5825

Abstract

Purpose

Brand management and marketing have focused on brand-new goods, thus largely neglecting the emergence of markets for used products. This study sheds light on how consumers determine the perceived value of fashion brands in online flea markets. In addition, this study aims to illustrate how fashion brands are perceived when sold second-hand in Facebook flea markets.

Design/methodology/approach

Empirical data, consisting of internet discussions, were collected for this study from seven Facebook flea market forums between Fall 2014 and Fall 2015. The discussions were analyzed by means of qualitative content analysis.

Findings

In the context of flea markets, the perceived value is negotiated and evaluated through six antecedents: perceived quality, price, design, origin, authenticity and brand availability. Not surprisingly, price and quality appear as focal aspects when determining the value of a used brand in second-hand markets. However, the aspects of availability, origin and design complicate the considerations of the perceived value and can distinguish between different flea markets for fashion brands. In online second-hand markets for fashion brands, the passing of time appears to be an important factor grounding the consumers’ considerations of the perceived value.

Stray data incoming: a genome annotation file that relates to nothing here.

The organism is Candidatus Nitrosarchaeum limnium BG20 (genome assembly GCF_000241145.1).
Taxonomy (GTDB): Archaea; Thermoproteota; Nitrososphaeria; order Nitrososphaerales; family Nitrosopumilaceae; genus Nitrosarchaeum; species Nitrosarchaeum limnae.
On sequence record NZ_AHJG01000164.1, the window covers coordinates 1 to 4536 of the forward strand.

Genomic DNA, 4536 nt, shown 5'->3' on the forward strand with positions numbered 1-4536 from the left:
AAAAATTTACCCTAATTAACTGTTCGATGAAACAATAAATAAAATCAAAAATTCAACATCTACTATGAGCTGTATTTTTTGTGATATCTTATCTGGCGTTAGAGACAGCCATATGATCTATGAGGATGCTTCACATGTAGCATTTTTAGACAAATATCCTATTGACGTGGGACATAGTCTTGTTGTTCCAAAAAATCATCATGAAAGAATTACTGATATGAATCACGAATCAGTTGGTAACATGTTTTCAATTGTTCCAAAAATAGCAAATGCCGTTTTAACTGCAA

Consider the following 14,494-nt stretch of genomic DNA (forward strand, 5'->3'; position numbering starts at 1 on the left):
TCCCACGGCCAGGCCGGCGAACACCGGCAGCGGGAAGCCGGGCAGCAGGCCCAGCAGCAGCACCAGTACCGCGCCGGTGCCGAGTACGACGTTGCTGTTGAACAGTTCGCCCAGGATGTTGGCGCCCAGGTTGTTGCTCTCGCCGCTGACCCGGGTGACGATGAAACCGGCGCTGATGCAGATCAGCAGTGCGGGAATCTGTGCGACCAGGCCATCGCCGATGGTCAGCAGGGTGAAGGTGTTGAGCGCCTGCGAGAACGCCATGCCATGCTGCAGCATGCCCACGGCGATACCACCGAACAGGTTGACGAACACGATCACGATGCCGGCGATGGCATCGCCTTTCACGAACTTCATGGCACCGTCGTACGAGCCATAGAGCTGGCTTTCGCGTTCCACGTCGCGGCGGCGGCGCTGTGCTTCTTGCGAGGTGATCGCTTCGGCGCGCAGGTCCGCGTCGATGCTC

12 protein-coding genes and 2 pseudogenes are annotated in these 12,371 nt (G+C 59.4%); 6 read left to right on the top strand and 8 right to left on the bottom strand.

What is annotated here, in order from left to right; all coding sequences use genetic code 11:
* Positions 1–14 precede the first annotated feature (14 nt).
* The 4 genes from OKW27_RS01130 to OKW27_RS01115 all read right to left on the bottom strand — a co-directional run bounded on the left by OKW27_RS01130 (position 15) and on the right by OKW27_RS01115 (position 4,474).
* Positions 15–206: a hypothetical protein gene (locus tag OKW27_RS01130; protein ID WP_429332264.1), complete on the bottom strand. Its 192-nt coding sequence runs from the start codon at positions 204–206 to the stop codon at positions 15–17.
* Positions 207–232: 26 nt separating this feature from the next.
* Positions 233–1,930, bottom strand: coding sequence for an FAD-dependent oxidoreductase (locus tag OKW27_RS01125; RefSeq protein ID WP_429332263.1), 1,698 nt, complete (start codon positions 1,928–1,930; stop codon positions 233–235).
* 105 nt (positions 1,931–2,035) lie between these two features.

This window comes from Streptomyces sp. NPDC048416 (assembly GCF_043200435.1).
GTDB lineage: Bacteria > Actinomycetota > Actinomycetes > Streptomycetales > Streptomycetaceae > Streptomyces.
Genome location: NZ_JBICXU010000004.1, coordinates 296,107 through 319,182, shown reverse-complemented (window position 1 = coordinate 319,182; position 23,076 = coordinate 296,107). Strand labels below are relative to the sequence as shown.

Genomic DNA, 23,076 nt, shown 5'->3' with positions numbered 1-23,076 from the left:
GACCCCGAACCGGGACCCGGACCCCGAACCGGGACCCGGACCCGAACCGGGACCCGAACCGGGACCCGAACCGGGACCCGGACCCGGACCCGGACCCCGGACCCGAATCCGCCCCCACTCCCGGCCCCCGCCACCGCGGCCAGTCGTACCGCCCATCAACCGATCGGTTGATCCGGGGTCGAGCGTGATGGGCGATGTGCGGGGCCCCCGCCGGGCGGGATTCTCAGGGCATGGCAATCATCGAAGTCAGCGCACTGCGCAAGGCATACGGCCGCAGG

Originality/value

This study brings forward novel viewpoints to brand marketing by discussing the formation of the consumer-perceived value in the growing field of online second-hand sales of fashion brands.

Details

Journal of Product & Brand Management, vol. 25 no. 3
Type: Research Article
ISSN: 1061-0421

Keywords

Article
Publication date: 1 December 2002

Robin A. Coulter, Lawrence F. Feick and Linda L. Price

Research conducted in the early 1990s in Hungary indicated a lack of knowledgeable and influential personal sources in the cosmetics product category. The purpose of this…

6730